August 30, 2019
I had the marvelous fortune of being able to attend RustConf 2019 a week ago, and it was a pretty incredible experience. I got to shake hands with Steve Klabnik and Sean Griffin, which made my inner Rust fanboy giggle uncontrollably. But the conference also just had a very cool atmosphere. I've heard it said so many times that the Rust community is welcoming, but that feeling got solidified in seeing the diversity of not just attendees but also the speakers. The talks were pretty great. I can't wait for them to hit Youtube so I can re-watch them, and so I can see the other half of the talks from the conference.
Steve Klabnik is co-author of The Rust Programming Language (a.k.a. "the book"), which is an absolute pleasure to read. There are really good explanations and examples throughout. I'm well overdue for my third full read-through of it. It was awesome to meet him in person and thank him for the work he put into the book.
Sean Griffin has hosted the great podcasts The Bike Shed and The Yak Shave and appeared on a few episodes of New Rustacean. He's also the creator of diesel. I love listening to him on podcasts because he constantly thinks out loud about different programming challenges and discusses them with other folks on the air.
Between going to a few PDX Rust meetups recently and now getting this chance to attend RustConf, my excitement about Rust just keeps growing and growing. For about a month, I've been working on a fun project to implement a Rust introductory tutorial game called Rust Warrior. It's a spiritual successor to Ruby Warrior, which I played many years ago while I was in college. It's been a fun project, and I've learned quite a bit along the way.
One thing I've learned is that Rust is a joy to work with on a real project. I intentionally started the project dead simple, despite having a perfect view of the finished product. One reason for this was that I wanted to leave myself room for taking it in a different direction than its predecessor. But also, each time I wanted to add a new feature it required refactoring, sometimes in non-trivial ways. Each time, I was confidently able to use the compiler to steer me towards successful completion.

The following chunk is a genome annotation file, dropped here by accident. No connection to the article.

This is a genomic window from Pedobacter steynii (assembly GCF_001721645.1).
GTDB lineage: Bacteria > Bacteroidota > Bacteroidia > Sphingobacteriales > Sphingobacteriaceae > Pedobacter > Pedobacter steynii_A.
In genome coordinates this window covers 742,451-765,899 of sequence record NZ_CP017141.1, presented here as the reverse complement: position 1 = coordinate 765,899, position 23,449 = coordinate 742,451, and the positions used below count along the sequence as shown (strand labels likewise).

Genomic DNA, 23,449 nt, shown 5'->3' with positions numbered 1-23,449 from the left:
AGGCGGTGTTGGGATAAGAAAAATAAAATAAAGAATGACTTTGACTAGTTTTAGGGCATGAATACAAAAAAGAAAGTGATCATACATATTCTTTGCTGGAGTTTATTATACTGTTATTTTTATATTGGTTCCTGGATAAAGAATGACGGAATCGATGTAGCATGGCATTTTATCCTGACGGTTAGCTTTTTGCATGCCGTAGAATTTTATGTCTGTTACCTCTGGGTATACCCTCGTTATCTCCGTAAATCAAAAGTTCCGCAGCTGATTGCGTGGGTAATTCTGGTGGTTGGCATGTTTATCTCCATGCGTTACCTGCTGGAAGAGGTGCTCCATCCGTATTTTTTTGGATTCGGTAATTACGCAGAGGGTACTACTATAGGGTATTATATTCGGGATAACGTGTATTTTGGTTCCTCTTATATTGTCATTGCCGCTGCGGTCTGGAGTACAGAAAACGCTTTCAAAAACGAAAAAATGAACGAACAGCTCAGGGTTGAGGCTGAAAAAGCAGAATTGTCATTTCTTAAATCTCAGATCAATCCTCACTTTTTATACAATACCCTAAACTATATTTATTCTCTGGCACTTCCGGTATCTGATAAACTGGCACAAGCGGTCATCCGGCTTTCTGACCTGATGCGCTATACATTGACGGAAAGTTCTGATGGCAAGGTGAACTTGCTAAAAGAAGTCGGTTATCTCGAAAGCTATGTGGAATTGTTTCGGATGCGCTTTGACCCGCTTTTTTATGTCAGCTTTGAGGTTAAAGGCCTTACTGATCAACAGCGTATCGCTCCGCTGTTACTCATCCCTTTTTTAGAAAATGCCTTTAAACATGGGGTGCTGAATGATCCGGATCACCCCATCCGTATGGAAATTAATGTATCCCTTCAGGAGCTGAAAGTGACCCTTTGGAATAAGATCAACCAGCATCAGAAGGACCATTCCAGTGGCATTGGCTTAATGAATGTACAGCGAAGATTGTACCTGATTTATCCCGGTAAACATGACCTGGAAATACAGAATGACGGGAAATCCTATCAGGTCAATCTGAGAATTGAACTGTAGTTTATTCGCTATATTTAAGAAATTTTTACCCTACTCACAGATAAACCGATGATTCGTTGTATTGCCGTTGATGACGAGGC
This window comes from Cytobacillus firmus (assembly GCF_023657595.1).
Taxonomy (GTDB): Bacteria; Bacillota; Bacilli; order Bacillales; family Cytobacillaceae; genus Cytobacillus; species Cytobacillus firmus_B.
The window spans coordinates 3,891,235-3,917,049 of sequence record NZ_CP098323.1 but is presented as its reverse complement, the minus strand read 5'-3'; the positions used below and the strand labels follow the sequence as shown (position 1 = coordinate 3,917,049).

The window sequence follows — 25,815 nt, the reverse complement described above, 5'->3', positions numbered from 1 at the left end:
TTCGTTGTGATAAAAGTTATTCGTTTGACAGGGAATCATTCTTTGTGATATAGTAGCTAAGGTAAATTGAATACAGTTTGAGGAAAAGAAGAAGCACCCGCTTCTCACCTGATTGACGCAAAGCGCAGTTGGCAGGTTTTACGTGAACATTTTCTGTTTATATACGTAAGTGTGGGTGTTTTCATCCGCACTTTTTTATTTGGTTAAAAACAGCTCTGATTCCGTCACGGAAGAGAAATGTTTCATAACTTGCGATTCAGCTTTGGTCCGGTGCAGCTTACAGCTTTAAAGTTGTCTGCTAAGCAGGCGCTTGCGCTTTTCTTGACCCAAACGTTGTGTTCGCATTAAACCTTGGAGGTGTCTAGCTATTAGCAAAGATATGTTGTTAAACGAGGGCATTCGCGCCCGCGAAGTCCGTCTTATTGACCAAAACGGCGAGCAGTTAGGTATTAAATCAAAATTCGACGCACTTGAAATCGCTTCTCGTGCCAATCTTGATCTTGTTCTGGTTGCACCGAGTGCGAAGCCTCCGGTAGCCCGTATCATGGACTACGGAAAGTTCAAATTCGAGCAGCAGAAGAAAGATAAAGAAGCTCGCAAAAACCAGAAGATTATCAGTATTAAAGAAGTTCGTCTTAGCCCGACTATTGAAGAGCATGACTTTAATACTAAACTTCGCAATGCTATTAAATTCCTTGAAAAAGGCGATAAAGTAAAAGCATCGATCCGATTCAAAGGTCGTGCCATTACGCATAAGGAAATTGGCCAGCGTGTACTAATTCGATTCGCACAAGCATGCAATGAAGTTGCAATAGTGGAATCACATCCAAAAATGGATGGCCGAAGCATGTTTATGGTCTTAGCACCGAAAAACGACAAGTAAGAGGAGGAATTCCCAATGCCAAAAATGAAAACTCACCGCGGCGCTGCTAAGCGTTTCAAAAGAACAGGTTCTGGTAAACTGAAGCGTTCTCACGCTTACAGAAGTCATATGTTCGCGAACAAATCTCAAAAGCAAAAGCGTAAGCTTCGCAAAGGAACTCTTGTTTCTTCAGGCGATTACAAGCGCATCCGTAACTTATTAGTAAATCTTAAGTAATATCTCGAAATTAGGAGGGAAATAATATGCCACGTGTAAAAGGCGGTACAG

This project allowed me to scratch an itch I've had for a while. This is a weird and obscure itch, but I've always wanted to generate one of those gifs of a program demo in a terminal. I was able to accomplish this relatively easily with Terminalizer. Check out the project readme.
While working on this project, I became acquainted with crates.io
and docs.rs. The default behavior of cargo is to publish
your crate (Rust project) to crates.io when you do
cargo publish. In addition to your crate being available there, your
documentation is also automatically made available on docs.rs.
My heightened degree of acquaintance with docs.rs came from me noticing that, after publishing a release to crates.io and checking in regularly... 13 hours later my documentation was still not updated. The docs.rs team is usually fairly responsive in discord, and I was kindly informed that there is a build queue which can sometimes get blocked by crates whose docs take a very long time to build. I have since seen that queue reach a size of over 200 crates, though at this exact moment the queue is empty. I was also told that one aspect of the slowness is that all of the files are uploaded to S3 sequentially. There was some talk about parallelizing the upload, which I offered to implement. At the time of writing this, my pull request is still open, but it's nearly approved and merged! This is an exciting accomplishment because I've been wanting an opportunity to work with async Rust.
One of my favorite talks from RustConf was Ferris Explores Rustc, partly because it was so entertaining (again, I can't wait for this and the other talks to all hit Youtube!); but also because it amplified my desire to contribute to the Rust language and compiler.
For the last several weeks, I have been trying to learn everything I can about
macros because I want to do a presentation at an upcoming PDX Rust
meetup. My notes and slides are here. This feels like a nice warm up
for jumping in to work on the compiler, since procedural macros (formerly known
as compiler extensions) give you a glimpse at some internals of the Rust
language. So my plan is to wrap up this presentation and set sail for the
THANK YOU to everyone at RustConf and everyone in this awesome community.
Totally unrelated to Rust, I recently built my first ever Firefox extension! It is quite simple: it lists all of your open tabs (across all Firefox windows) in a sidebar panel. You can click an item in the list to switch to that tab. I use it constantly because I always have so many tabs open that their titles are truncated down to just a few letters and an ellipsis, so I can't tell which is which. If this is a struggle for you as well, check out Tab List Sidebar.
Some other rad extensions I use: